Foreign Ownership; Strategic reforms beyond myopic political cycle

Prof. Dindo Manhit, President at the Stratbase ADR Institute

President Aquino spoke about a lot of things in his sixth and last State of the Nation Address (SONA) last week. He thanked Cabinet members, other officials and staff for their service. He spoke about key reforms introduced by his administration, including its fight against corruption, the expansion of healthcare coverage, the modernization of the Armed Forces and the K to 12 program. He also took the time to push for Congress to move on priority legislation like the Bangsamoro Basic Law, the Fiscal Incentives Rationalization bill and the Anti-dynasty law.


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President Aquino also spoke about the country’s economic growth under his watch, about its continued rise in global competitiveness rankings and of the upgrades given by prominent credit rating agencies. He rightly said that these served as signals to businessmen that the Philippines was worth investing in and backed this up by proudly citing figures that showed an increase in Foreign Direct Investment from just $1.07 billion in 2010 up to $6.2 billion in 2014- the highest for the country.

What Aquino did not mention however, was that based on official data from the Central Bank, the country’s record breaking FDI was still dwarfed by those of ASEAN neighbors, including Singapore (USD 67.4B), Indonesia (USD 25.6B), Thailand (11.8B), Malaysia (10.4B) and even Vietnam.

PNoy’s  SONA was also silent on one key economic reform that is holding the Philippines back from becoming a globally competitive investment destination- amending the constitutional limits on foreign ownership.


Under the Philippine Constitution, foreign investors are prohibited from owning more than 40 percent of real properties and in some business sectors, while totally restricting ownership in sectors, such as the media industry and educational institutions. These protectionist policies push away much needed investors to neighboring countries that have more competitive strategies.

Economists, local business groups and foreign chambers have long been clamoring for such reforms. According to the FDI Regulatory Restrictiveness Index (FDI Index) of the OECD, Singapore attracted the most FDI in the region and was also the most open when it came to FDI regulatory restrictiveness, while the Philippines, ranked in the lower half of the index, was shown to have the most closed policies among all economies included in the study. This shows that if the Philippines is to promote itself as an investment destination and facilitate the entry of FDI, the country must bring its policy on foreign ownership to global standards, relaxing the limitations on foreign ownership, should be key among them.

In a recent statement of:


“Amending the economic provisions of the 1987 Constitution goes beyond just the entry of more foreign investors into the country. Liberalizing the Philippine market will create much needed employment opportunities both in the urban and rural communities while more competition will foster better services and competitive prices to the benefit of Filipino consumers.

The potential of the Philippine economy is being undermined by a restrictive policy and regulatory environment. This includes restrictions in owning land, investing in public infrastructure, and prohibiting the utilization of the country’s natural resources by foreign investors. Despite record-high foreign direct investments (FDIs) in 2014, data from the country’s Central Bank reveals that FDI inflows slowed in the first three months of 2015 to $851 million from $1.715 billion in the same period a year ago. Investment commitments from abroad have likewise dropped.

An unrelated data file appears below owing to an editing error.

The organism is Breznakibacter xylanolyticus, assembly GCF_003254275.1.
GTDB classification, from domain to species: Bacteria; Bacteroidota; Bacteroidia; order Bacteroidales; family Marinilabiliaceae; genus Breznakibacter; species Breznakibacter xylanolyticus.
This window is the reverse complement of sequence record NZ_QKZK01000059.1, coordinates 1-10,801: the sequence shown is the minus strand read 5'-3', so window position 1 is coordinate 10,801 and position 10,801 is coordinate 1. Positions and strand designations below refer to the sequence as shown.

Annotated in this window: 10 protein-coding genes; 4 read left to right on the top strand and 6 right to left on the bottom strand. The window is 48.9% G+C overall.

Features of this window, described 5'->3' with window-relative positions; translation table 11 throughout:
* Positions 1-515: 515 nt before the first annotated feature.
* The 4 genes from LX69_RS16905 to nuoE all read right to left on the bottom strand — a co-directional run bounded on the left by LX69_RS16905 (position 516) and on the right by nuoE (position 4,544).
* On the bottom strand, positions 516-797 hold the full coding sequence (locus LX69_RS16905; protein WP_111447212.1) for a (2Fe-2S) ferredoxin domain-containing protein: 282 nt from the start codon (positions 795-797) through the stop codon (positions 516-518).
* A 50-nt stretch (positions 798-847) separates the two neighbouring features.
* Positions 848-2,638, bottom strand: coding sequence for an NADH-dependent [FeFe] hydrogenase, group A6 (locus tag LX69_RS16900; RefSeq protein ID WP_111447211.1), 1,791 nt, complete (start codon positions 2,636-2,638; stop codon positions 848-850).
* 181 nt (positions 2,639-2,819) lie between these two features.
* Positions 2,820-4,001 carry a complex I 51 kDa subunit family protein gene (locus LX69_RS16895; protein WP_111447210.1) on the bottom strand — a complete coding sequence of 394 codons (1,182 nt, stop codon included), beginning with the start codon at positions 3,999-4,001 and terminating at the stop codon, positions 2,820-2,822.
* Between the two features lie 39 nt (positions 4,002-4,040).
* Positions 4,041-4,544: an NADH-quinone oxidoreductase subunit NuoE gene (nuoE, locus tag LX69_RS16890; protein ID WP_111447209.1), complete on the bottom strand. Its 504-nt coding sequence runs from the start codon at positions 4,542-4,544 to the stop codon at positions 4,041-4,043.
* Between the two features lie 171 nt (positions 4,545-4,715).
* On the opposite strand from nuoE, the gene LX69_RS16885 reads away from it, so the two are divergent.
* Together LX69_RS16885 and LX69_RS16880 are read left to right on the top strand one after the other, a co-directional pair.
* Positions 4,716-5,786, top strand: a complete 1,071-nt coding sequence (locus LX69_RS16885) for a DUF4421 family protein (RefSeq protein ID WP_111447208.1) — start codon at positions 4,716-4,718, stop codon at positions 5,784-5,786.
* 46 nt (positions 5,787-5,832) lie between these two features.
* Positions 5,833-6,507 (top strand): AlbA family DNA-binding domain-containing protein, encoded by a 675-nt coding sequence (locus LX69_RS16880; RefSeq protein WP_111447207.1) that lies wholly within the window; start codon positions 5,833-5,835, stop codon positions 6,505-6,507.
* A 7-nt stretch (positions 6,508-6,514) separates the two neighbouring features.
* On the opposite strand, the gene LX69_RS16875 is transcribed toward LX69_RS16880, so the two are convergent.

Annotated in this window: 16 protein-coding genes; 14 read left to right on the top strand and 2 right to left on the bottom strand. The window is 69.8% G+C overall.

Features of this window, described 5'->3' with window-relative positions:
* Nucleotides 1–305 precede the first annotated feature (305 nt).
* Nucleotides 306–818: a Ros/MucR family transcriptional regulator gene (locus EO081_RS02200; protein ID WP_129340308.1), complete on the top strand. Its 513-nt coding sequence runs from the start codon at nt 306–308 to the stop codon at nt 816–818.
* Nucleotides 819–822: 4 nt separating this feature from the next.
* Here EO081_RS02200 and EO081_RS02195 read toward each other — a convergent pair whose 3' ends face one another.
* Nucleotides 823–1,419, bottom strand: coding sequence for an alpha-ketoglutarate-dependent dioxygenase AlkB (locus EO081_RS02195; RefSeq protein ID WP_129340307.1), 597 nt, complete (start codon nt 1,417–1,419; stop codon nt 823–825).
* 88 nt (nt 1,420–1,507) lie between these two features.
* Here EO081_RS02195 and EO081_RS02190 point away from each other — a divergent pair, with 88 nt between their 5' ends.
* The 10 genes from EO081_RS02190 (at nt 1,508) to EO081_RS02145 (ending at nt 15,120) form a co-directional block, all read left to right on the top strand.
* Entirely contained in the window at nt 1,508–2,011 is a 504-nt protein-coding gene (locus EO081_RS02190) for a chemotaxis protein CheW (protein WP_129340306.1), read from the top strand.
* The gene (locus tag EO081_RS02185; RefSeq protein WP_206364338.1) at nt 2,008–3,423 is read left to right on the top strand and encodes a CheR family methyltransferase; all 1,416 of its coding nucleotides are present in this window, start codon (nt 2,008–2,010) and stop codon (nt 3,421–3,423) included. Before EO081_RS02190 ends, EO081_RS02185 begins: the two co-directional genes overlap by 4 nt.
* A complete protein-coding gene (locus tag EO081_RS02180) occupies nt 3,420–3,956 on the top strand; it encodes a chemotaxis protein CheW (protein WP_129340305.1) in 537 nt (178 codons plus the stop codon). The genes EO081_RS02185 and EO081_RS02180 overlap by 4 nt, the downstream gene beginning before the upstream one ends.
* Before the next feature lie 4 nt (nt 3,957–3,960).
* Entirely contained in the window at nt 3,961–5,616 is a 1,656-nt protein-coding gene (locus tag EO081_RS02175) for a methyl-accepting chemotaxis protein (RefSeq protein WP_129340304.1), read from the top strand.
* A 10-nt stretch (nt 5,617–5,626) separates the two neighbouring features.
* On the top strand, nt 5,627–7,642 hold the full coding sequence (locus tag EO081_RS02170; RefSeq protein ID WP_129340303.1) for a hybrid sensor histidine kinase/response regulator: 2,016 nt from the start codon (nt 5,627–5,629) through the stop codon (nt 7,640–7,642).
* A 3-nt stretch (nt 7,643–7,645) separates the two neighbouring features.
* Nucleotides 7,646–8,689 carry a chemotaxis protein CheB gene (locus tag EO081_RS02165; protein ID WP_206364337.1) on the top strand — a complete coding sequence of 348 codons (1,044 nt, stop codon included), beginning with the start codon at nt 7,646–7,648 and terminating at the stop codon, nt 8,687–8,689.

Removing these roadblocks will send out a strong and clear signal that the Philippines is ready to compete for more employment-generating foreign investments for its talented Filipino labor force. We must wake up to the global reality that only with a more open business environment can we graduate from what is now called a jobless growth to a more inclusive and sustainable economy.”

According to the World Bank, Vietnam already attracted 8.9 Billion in FDI in 2013 and is moving to relax its foreign ownership rules. Vietnam’s Prime Minister, Nguyen Tan Dung recently, signed a decree lifting their 49% foreign ownership limit on publicly listed companies. Once the decree becomes effective later this year, 100% foreign ownership in most public companies will be allowed except for some sectors covered by specific laws or related to national security. The move will make Vietnam among the most open to investment in the region, positioning it to be even more attractive to foreign investments.


The limits set by the country’s constitution on foreign equity in real estate and in key industries has set-up a half-open and restrictive business environment that has frustrated the influx of much needed FDI. PNoy and his many allies in both Houses of Congress still has the remainder of the 16th Congress to make one final push for economic reforms that will go beyond myopic political cycles.

Speaker Feliciano Belmonte’s Resolution of Both Houses No. 1, which seeks to amend the economic provision of the constitution to allow change in foreign ownership limits to be legislated by congress, is up for final approval on the House floor and seems to already have the support of Senate President Drilon and the Philippine Senate.

It is now up to Aquino to whip up his allies to push this to law. If this happens, this will become a confidence boosting achievement for the powerful business sector to support PNoy’s “Matuwid na Daan” for another six years.



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